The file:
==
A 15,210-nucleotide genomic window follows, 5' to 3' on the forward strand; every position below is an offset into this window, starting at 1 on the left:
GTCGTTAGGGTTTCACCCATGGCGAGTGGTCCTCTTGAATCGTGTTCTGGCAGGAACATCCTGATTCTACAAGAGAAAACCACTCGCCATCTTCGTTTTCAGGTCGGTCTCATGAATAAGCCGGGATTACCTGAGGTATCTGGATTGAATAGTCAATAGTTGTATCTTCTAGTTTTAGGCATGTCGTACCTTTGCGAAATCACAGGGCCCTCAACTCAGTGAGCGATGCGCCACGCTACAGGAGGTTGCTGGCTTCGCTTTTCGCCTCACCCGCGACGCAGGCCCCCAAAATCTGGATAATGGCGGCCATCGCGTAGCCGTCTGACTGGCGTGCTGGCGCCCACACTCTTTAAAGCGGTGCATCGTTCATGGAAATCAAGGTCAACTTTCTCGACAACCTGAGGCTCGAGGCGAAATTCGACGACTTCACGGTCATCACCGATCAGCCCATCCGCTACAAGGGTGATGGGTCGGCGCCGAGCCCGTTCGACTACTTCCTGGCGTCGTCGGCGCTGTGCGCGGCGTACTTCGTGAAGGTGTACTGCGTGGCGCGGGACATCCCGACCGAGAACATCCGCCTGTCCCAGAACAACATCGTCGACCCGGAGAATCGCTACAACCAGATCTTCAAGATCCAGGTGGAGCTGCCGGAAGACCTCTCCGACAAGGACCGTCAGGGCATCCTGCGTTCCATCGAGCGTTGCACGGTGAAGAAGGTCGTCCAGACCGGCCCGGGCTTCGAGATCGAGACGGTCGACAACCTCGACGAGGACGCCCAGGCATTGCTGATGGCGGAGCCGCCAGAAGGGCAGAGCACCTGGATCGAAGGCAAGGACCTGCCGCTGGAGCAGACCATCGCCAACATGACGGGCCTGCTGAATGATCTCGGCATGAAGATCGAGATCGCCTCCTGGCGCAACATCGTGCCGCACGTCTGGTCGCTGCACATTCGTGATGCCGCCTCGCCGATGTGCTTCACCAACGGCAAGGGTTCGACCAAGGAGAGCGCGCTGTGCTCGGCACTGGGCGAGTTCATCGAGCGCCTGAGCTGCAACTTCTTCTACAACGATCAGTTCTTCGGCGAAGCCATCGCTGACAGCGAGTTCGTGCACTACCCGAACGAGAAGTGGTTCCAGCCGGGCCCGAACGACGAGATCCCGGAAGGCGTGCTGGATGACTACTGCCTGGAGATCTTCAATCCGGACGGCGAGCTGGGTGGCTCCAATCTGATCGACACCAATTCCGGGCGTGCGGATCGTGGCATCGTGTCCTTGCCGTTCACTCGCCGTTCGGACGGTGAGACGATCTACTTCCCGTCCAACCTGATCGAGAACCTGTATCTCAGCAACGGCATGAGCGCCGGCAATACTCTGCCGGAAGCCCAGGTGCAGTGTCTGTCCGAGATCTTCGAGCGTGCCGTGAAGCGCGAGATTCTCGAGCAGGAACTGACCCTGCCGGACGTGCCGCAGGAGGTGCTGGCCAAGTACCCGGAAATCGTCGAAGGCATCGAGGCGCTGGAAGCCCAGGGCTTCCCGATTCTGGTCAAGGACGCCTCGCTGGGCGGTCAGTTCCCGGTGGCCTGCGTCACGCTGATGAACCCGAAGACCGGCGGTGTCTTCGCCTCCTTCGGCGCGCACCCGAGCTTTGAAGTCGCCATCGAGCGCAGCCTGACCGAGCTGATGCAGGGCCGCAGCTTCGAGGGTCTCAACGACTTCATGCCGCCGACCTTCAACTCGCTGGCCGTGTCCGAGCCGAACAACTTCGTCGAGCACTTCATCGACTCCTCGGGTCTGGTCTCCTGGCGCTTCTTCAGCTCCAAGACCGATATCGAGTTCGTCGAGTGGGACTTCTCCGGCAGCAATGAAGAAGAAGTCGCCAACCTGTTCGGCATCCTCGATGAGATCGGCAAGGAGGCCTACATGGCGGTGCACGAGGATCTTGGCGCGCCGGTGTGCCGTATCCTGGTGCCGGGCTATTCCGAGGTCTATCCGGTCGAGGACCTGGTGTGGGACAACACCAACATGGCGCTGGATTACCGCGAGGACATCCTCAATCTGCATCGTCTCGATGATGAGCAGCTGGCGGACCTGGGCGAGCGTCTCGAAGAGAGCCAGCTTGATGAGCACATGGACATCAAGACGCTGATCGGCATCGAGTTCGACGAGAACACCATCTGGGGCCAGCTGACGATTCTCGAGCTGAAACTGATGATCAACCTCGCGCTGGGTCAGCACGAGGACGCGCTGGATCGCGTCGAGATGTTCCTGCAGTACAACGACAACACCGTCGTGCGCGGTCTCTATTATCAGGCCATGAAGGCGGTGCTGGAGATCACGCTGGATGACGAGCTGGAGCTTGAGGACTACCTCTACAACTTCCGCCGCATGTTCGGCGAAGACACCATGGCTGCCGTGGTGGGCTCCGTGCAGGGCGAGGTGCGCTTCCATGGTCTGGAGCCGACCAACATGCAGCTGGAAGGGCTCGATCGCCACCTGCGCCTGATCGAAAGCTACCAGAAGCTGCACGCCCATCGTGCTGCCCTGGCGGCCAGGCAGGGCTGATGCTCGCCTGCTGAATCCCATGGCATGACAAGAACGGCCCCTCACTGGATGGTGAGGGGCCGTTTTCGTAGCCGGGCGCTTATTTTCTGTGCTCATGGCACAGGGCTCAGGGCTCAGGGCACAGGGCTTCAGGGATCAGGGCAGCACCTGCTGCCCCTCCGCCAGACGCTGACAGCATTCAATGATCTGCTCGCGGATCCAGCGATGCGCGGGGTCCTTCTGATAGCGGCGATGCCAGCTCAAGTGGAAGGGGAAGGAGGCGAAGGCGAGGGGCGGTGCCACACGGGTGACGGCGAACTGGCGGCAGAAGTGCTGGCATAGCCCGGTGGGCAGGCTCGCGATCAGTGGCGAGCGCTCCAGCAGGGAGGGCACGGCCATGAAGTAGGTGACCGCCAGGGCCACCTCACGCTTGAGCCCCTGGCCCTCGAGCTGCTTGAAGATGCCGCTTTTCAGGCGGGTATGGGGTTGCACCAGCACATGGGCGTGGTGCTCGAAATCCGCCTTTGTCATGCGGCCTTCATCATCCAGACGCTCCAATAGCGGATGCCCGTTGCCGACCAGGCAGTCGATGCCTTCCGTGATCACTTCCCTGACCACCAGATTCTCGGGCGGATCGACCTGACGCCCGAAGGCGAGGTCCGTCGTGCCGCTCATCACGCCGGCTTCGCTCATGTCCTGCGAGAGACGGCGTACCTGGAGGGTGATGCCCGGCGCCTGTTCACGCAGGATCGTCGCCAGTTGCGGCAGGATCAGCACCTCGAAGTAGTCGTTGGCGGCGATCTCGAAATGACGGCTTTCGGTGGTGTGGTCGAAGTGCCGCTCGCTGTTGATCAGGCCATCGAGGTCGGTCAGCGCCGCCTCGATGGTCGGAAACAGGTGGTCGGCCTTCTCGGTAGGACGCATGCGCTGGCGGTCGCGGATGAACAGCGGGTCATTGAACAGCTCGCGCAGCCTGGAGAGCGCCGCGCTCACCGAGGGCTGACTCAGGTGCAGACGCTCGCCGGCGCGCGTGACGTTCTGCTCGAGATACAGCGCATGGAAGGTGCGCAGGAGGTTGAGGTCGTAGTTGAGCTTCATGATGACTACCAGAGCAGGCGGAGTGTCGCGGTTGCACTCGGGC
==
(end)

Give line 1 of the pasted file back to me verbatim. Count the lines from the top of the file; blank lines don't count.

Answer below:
A 15,210-nucleotide genomic window follows, 5' to 3' on the forward strand; every position below is an offset into this window, starting at 1 on the left: